Fresh from a Saturday night gig at Sasquatch, everyone’s favourite faux-clergyman Father John Misty presided over a pair of Sunday sessions in Vancouver this past weekend. While the larger of the two was his sold-out Commodore concert, the smaller was an intimate gig in an East Van leather shop.
Joshua Tilman, son of evangelical Christians, grew up in a cultural vacuum. His parents kept secular music far away from him and his siblings. In this environment, it’s not surprising that Joshua aspired to become a pastor: this was the only version of performance life he could visualize.
Breaking free of his roots, Tilman moved to Seattle from his native Maryland. After releasing EPs under the moniker J. Tilman, he joined the hallowed folk band Fleet Foxes in the role of drummer. After extensive touring with them, he returned to a solo career as Father John Misty, releasing the album “Fear Fun” in 2012 to great acclaim.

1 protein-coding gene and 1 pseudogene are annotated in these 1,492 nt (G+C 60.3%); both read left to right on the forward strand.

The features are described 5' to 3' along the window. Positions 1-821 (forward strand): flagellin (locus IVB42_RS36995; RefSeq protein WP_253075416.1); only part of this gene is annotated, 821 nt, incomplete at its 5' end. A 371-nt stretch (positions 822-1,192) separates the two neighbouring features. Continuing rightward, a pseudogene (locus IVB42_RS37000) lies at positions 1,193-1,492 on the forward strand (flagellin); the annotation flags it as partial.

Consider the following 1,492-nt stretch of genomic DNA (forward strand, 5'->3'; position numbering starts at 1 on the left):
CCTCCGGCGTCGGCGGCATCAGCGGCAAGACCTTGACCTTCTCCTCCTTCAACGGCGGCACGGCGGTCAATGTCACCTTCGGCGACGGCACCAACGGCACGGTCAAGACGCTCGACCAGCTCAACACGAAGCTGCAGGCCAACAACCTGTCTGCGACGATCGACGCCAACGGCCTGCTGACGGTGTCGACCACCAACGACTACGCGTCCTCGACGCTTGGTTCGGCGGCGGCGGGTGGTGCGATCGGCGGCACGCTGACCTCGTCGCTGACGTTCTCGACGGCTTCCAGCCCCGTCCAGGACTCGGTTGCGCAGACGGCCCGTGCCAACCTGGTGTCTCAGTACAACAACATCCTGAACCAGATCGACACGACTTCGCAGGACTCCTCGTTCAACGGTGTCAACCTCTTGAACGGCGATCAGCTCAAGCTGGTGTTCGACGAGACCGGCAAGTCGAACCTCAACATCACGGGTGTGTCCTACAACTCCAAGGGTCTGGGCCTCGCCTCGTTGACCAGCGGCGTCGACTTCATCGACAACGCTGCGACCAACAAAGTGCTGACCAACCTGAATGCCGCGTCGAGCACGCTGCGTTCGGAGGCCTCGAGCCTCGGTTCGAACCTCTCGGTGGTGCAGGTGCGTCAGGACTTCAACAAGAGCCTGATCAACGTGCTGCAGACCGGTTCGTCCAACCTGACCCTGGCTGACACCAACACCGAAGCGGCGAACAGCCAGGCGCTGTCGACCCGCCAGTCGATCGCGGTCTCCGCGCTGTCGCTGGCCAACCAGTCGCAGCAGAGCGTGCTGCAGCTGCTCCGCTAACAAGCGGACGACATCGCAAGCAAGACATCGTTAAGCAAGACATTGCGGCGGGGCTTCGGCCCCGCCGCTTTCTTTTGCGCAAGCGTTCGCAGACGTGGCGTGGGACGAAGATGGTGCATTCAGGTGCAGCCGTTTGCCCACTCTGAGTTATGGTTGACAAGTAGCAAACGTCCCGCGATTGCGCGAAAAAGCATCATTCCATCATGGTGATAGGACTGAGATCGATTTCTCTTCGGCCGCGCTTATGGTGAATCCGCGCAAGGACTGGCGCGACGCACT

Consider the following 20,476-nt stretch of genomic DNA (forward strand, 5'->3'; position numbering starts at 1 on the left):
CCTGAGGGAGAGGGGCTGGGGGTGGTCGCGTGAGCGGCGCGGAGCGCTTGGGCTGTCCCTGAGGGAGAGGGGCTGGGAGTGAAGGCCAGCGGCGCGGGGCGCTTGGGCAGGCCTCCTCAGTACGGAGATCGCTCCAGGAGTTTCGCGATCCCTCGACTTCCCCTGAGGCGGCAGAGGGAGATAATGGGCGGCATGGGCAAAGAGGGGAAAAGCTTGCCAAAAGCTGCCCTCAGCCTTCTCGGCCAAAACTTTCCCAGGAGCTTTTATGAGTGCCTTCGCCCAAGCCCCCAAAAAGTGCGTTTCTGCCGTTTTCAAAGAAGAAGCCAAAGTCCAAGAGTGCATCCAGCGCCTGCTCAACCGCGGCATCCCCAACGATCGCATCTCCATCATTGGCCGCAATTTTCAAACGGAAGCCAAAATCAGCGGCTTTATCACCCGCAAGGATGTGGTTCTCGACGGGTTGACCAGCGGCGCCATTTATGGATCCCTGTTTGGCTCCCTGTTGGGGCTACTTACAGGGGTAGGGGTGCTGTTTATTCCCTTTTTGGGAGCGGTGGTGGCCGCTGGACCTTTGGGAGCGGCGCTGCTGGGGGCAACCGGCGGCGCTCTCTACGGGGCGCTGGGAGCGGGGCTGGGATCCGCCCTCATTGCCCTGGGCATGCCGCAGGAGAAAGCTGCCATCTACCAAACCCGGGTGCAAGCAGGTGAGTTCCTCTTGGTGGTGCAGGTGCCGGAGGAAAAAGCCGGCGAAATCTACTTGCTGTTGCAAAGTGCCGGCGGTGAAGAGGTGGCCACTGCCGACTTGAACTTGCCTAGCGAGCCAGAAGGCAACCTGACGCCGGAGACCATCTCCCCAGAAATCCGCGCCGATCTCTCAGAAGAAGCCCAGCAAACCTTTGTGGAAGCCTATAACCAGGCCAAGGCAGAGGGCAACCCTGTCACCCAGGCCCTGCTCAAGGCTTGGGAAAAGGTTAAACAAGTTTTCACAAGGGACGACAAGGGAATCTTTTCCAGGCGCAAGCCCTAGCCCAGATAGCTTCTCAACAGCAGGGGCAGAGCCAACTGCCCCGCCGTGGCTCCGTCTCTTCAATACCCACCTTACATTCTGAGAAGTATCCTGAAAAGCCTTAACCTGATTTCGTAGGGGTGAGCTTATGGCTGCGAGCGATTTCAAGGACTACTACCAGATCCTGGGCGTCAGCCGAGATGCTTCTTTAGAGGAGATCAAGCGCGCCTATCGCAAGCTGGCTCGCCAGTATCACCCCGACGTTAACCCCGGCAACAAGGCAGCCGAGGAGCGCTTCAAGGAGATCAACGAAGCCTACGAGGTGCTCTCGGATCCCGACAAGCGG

On the edge of a narrow backyard in Strathcona, a small group of friends, press and musicians gathered in the b.b gun leather shop. Father John played an intimate set with only keyboard or guitar for accompaniment, treating the group to “Bored in the USA” and the title track from his most recent release “I Love You, Honeybear”.
Father John took a request for an acoustic version of his classic “Hollywood Forever Cemetery Sings”, previewed some new material and covered a quintessential Canadian classic: the title track from Arcade Fire’s “The Suburbs”.
At the Commodore, the stage was alive with a full band and a hanging neon heart. The luminous heart encircled a curt cursive request: “No Photography”. As such, iPhones stayed mostly in pockets and purses for the duration of the show.
A born showman, Father John Misty gave an impassioned, energetic performance peppered with his trademark dry banter. Though the show was quality, the crowd wasn’t fully engaged with what was happening onstage. Regardless, Father John frequents the Pacific Northwest and is a charismatic artist worth enjoying. Sunday’s leather shop performance was filmed by CBC Television and will appear on a national broadcast in the near future.